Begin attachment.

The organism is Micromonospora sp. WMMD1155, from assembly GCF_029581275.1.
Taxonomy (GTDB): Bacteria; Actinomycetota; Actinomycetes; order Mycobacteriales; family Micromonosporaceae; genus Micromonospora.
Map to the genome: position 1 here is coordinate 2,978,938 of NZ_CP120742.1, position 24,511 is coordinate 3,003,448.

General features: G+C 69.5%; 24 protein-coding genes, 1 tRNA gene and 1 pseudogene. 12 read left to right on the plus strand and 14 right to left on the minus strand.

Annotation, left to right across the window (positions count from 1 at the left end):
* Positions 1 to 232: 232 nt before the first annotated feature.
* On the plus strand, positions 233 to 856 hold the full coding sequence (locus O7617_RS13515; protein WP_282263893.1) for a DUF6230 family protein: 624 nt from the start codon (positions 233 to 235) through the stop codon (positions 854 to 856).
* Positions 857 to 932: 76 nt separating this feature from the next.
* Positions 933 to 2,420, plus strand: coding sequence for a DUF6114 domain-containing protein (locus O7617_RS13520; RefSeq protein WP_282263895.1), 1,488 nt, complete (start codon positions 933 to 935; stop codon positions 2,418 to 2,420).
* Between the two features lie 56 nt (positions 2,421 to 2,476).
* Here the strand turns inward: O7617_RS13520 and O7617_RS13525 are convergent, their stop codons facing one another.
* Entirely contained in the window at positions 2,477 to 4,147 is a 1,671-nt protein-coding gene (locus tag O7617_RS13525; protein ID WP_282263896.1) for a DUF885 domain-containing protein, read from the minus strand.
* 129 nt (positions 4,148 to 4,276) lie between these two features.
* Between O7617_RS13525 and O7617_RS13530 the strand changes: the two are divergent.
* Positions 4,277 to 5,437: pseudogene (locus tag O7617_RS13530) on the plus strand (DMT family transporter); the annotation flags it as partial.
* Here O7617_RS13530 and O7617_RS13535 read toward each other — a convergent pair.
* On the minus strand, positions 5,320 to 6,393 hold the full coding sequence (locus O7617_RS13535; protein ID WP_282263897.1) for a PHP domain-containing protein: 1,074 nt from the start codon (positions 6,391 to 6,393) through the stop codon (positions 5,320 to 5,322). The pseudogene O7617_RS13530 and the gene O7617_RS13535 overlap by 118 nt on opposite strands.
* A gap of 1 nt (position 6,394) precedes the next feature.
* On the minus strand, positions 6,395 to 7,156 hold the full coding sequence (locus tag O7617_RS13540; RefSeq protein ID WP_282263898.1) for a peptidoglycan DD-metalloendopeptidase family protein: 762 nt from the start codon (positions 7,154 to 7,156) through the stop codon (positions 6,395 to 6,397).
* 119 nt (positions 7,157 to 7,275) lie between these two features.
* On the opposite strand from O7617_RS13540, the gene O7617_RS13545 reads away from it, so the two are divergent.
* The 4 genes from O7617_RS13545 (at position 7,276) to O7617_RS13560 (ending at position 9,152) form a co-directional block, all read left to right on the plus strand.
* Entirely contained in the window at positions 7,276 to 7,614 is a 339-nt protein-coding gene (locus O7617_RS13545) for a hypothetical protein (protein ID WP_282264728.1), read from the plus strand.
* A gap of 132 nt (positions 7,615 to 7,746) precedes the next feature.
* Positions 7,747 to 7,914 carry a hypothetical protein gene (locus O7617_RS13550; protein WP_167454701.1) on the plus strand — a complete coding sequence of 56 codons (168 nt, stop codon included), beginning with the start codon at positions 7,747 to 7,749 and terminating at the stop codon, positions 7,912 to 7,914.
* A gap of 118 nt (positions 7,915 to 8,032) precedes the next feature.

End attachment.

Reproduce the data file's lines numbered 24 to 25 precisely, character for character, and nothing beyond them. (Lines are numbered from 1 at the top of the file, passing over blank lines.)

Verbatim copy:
* A gap of 132 nt (positions 7,615 to 7,746) precedes the next feature.
* Positions 7,747 to 7,914 carry a hypothetical protein gene (locus O7617_RS13550; protein WP_167454701.1) on the plus strand — a complete coding sequence of 56 codons (168 nt, stop codon included), beginning with the start codon at positions 7,747 to 7,749 and terminating at the stop codon, positions 7,912 to 7,914.